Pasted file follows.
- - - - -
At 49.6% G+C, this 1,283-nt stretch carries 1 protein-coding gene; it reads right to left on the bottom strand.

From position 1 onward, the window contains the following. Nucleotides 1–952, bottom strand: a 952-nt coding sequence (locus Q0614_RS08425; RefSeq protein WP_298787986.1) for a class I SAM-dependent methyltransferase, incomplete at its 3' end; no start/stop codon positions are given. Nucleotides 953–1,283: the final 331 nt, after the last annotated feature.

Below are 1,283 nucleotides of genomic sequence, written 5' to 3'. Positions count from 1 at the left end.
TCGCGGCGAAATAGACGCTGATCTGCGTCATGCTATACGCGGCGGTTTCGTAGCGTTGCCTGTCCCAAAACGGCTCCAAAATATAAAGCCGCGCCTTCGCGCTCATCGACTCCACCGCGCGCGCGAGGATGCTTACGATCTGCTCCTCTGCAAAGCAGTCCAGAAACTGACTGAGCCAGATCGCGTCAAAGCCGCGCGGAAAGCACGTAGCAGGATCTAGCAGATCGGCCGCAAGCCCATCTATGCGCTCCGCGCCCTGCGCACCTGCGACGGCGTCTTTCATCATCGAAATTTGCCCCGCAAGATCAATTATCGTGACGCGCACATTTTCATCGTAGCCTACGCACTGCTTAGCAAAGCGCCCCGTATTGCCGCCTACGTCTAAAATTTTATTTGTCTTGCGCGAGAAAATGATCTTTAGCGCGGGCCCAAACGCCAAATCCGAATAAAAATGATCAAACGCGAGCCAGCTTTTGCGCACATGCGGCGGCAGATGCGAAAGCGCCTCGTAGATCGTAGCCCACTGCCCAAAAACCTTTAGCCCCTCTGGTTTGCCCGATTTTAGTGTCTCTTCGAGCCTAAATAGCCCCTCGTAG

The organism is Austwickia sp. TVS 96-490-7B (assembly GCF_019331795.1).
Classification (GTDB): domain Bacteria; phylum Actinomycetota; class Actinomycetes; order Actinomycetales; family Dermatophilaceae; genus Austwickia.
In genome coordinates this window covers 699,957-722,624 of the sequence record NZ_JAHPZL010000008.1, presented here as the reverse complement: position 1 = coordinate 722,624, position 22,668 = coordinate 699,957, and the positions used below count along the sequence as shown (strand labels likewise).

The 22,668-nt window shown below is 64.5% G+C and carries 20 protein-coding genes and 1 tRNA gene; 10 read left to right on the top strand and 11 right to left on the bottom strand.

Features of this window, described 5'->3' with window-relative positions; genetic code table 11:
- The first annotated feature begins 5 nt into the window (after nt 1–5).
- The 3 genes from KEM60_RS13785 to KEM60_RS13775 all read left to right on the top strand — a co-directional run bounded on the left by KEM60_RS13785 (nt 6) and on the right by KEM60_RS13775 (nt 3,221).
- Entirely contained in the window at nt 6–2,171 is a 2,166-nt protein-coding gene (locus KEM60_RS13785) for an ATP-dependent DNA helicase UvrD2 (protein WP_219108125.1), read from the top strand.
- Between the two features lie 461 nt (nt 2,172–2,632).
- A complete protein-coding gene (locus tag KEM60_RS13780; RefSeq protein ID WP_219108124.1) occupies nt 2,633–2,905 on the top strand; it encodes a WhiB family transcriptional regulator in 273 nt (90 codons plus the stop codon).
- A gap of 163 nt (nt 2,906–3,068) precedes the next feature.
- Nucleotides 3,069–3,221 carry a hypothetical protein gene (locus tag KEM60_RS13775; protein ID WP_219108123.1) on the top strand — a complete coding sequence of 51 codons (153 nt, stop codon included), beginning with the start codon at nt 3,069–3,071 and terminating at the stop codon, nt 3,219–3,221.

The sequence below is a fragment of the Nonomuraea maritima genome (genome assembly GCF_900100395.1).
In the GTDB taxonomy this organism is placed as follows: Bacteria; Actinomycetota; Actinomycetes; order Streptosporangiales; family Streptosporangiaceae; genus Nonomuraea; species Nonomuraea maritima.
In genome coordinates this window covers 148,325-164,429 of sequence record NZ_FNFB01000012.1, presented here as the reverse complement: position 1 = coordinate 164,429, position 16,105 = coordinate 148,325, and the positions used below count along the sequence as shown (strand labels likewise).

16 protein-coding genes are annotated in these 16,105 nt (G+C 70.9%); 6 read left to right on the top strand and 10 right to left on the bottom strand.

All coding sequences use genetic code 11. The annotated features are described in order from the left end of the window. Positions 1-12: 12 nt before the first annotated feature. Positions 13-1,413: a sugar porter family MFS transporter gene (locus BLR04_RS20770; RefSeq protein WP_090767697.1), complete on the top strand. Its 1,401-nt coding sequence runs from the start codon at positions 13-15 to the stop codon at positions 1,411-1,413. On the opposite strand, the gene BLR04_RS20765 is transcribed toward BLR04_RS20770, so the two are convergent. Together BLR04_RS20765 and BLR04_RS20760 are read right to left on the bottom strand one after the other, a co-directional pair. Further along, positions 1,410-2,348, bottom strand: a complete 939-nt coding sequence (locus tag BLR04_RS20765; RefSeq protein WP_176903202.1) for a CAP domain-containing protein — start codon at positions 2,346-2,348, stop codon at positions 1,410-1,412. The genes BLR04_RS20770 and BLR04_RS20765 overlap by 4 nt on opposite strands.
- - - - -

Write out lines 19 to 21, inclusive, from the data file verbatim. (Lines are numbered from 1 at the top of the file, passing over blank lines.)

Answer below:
In genome coordinates this window covers 148,325-164,429 of sequence record NZ_FNFB01000012.1, presented here as the reverse complement: position 1 = coordinate 164,429, position 16,105 = coordinate 148,325, and the positions used below count along the sequence as shown (strand labels likewise).

16 protein-coding genes are annotated in these 16,105 nt (G+C 70.9%); 6 read left to right on the top strand and 10 right to left on the bottom strand.

All coding sequences use genetic code 11. The annotated features are described in order from the left end of the window. Positions 1-12: 12 nt before the first annotated feature. Positions 13-1,413: a sugar porter family MFS transporter gene (locus BLR04_RS20770; RefSeq protein WP_090767697.1), complete on the top strand. Its 1,401-nt coding sequence runs from the start codon at positions 13-15 to the stop codon at positions 1,411-1,413. On the opposite strand, the gene BLR04_RS20765 is transcribed toward BLR04_RS20770, so the two are convergent. Together BLR04_RS20765 and BLR04_RS20760 are read right to left on the bottom strand one after the other, a co-directional pair. Further along, positions 1,410-2,348, bottom strand: a complete 939-nt coding sequence (locus tag BLR04_RS20765; RefSeq protein WP_176903202.1) for a CAP domain-containing protein — start codon at positions 2,346-2,348, stop codon at positions 1,410-1,412. The genes BLR04_RS20770 and BLR04_RS20765 overlap by 4 nt on opposite strands.